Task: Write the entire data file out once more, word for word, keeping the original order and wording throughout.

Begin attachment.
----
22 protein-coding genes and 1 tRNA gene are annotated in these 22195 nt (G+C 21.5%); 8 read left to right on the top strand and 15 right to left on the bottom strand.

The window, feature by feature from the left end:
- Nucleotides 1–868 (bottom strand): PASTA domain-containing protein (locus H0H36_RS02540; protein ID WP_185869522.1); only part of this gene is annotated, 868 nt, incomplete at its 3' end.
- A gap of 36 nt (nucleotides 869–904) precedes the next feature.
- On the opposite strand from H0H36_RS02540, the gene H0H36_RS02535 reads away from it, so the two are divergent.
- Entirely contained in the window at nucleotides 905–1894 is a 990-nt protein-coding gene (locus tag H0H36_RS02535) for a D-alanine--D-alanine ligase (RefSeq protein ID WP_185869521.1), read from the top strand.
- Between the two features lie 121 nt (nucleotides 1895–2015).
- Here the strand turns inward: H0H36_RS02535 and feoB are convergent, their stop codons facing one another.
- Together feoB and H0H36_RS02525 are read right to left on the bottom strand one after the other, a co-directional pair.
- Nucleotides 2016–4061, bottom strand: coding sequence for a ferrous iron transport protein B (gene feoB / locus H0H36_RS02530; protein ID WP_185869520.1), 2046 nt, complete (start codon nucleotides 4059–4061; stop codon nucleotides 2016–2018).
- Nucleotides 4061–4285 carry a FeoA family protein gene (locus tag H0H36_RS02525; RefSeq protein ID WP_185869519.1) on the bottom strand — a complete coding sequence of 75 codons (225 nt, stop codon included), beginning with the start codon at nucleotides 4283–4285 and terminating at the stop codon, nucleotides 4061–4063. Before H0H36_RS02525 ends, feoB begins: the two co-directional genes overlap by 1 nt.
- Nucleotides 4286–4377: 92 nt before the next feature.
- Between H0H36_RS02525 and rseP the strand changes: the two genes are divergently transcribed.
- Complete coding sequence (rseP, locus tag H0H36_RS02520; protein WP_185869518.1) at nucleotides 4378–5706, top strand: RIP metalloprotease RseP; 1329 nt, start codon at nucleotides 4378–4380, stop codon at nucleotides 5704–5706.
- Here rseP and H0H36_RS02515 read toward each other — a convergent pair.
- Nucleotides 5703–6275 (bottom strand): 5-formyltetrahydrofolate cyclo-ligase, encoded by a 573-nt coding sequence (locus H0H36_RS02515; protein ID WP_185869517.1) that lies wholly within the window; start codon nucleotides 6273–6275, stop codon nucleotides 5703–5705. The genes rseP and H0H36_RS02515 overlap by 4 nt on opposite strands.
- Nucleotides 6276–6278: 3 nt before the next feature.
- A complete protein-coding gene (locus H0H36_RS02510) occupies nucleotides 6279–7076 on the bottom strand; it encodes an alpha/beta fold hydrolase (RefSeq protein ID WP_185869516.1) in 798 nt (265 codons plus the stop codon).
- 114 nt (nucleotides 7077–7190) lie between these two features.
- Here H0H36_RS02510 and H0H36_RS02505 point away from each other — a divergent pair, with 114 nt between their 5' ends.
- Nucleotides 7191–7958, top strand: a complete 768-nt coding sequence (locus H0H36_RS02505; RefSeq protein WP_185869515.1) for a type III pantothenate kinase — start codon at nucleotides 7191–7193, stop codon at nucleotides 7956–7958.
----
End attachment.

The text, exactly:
22 protein-coding genes and 1 tRNA gene are annotated in these 22195 nt (G+C 21.5%); 8 read left to right on the top strand and 15 right to left on the bottom strand.

The window, feature by feature from the left end:
- Nucleotides 1–868 (bottom strand): PASTA domain-containing protein (locus H0H36_RS02540; protein ID WP_185869522.1); only part of this gene is annotated, 868 nt, incomplete at its 3' end.
- A gap of 36 nt (nucleotides 869–904) precedes the next feature.
- On the opposite strand from H0H36_RS02540, the gene H0H36_RS02535 reads away from it, so the two are divergent.
- Entirely contained in the window at nucleotides 905–1894 is a 990-nt protein-coding gene (locus tag H0H36_RS02535) for a D-alanine--D-alanine ligase (RefSeq protein ID WP_185869521.1), read from the top strand.
- Between the two features lie 121 nt (nucleotides 1895–2015).
- Here the strand turns inward: H0H36_RS02535 and feoB are convergent, their stop codons facing one another.
- Together feoB and H0H36_RS02525 are read right to left on the bottom strand one after the other, a co-directional pair.
- Nucleotides 2016–4061, bottom strand: coding sequence for a ferrous iron transport protein B (gene feoB / locus H0H36_RS02530; protein ID WP_185869520.1), 2046 nt, complete (start codon nucleotides 4059–4061; stop codon nucleotides 2016–2018).
- Nucleotides 4061–4285 carry a FeoA family protein gene (locus tag H0H36_RS02525; RefSeq protein ID WP_185869519.1) on the bottom strand — a complete coding sequence of 75 codons (225 nt, stop codon included), beginning with the start codon at nucleotides 4283–4285 and terminating at the stop codon, nucleotides 4061–4063. Before H0H36_RS02525 ends, feoB begins: the two co-directional genes overlap by 1 nt.
- Nucleotides 4286–4377: 92 nt before the next feature.
- Between H0H36_RS02525 and rseP the strand changes: the two genes are divergently transcribed.
- Complete coding sequence (rseP, locus tag H0H36_RS02520; protein WP_185869518.1) at nucleotides 4378–5706, top strand: RIP metalloprotease RseP; 1329 nt, start codon at nucleotides 4378–4380, stop codon at nucleotides 5704–5706.
- Here rseP and H0H36_RS02515 read toward each other — a convergent pair.
- Nucleotides 5703–6275 (bottom strand): 5-formyltetrahydrofolate cyclo-ligase, encoded by a 573-nt coding sequence (locus H0H36_RS02515; protein ID WP_185869517.1) that lies wholly within the window; start codon nucleotides 6273–6275, stop codon nucleotides 5703–5705. The genes rseP and H0H36_RS02515 overlap by 4 nt on opposite strands.
- Nucleotides 6276–6278: 3 nt before the next feature.
- A complete protein-coding gene (locus H0H36_RS02510) occupies nucleotides 6279–7076 on the bottom strand; it encodes an alpha/beta fold hydrolase (RefSeq protein ID WP_185869516.1) in 798 nt (265 codons plus the stop codon).
- 114 nt (nucleotides 7077–7190) lie between these two features.
- Here H0H36_RS02510 and H0H36_RS02505 point away from each other — a divergent pair, with 114 nt between their 5' ends.
- Nucleotides 7191–7958, top strand: a complete 768-nt coding sequence (locus H0H36_RS02505; RefSeq protein WP_185869515.1) for a type III pantothenate kinase — start codon at nucleotides 7191–7193, stop codon at nucleotides 7956–7958.